Retinal Detachment

What is Retinal Detachment?

When a person suffers from a Retinal Detachment, it is a serious situation that can cause permanent damage to the affected person’s eye. Retinal detachment means that the retina is no longer connected to the supportive tissues in the eye that hold it in place. The retina is a thin layer of tissue in the eye that sends signals to the optic nerve to be processed by the brain and is light-sensitive meaning it processes light energy and converts it to be transmitted to the brain to form an image.

Because the retina is such an important part of the eye, when it is detached, it can cause major and permanent issues. A retinal detachment means that the retina is no longer connected to the blood vessels that keep it nourished and healthy. The longer the retina is detached, the more nutrient and oxygen-deprived it becomes and the less likely it can be repaired.

Retinal detachment can occur for a variety of reasons. An injury to the eye can cause the retina to become detached. Advanced diabetes can also cause a person to develop eye problems, including retinal detachment. People over the age of 40 are more likely to experience retinal detachment and men are more likely than women to do so.

What are the Symptoms of Retinal Detachment?

One of the first noticeable symptoms a retinal detachment is the sudden onset of floaters. These are spots, specks, or may even look like spider webs, and they move across your field of vision. Some people also see flashes of light in either one eye or both eyes. When a person has a retinal detachment, it can also seem as if they are seeing a shadow cross or block their vision or may even seem like a curtain. Blurry vision, poor peripheral vision, or sudden general vision loss can also be signs of this serious condition.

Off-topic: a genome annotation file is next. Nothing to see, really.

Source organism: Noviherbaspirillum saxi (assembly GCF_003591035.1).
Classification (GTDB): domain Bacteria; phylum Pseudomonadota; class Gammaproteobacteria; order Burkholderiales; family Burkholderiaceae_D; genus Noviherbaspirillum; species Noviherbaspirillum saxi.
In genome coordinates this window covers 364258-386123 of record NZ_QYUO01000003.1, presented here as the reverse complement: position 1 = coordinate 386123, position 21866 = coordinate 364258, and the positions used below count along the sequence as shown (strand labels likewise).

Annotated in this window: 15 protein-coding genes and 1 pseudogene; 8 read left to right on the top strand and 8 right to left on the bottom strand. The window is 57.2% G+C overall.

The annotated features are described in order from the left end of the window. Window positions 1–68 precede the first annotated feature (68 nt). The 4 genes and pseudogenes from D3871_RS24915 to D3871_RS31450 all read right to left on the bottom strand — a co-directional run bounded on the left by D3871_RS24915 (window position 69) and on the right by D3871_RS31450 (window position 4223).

How is Retinal Detachment Treated?

A retinal detachment is considered to be a medical emergency and needs immediate treatment. Surgery is the only way to resolve a detached retina. If the person goes in for medical care as soon as early symptoms start, they may be able to repair holes or tears in the retina before it detaches completely. This can be accomplished through laser surgery.

However, for a fully detached retina, the surgical procedure will be more invasive and may require hospitalization. These procedures may involve draining the fluid that keeps the retina in place and replacing it, using air or gas to push the retina back into place, or a variety of other methods to ensure that the retina reattaches to the blood vessels that keep it viable.

Resources
Last Reviewed:
October 09, 2016
Last Updated:
August 23, 2017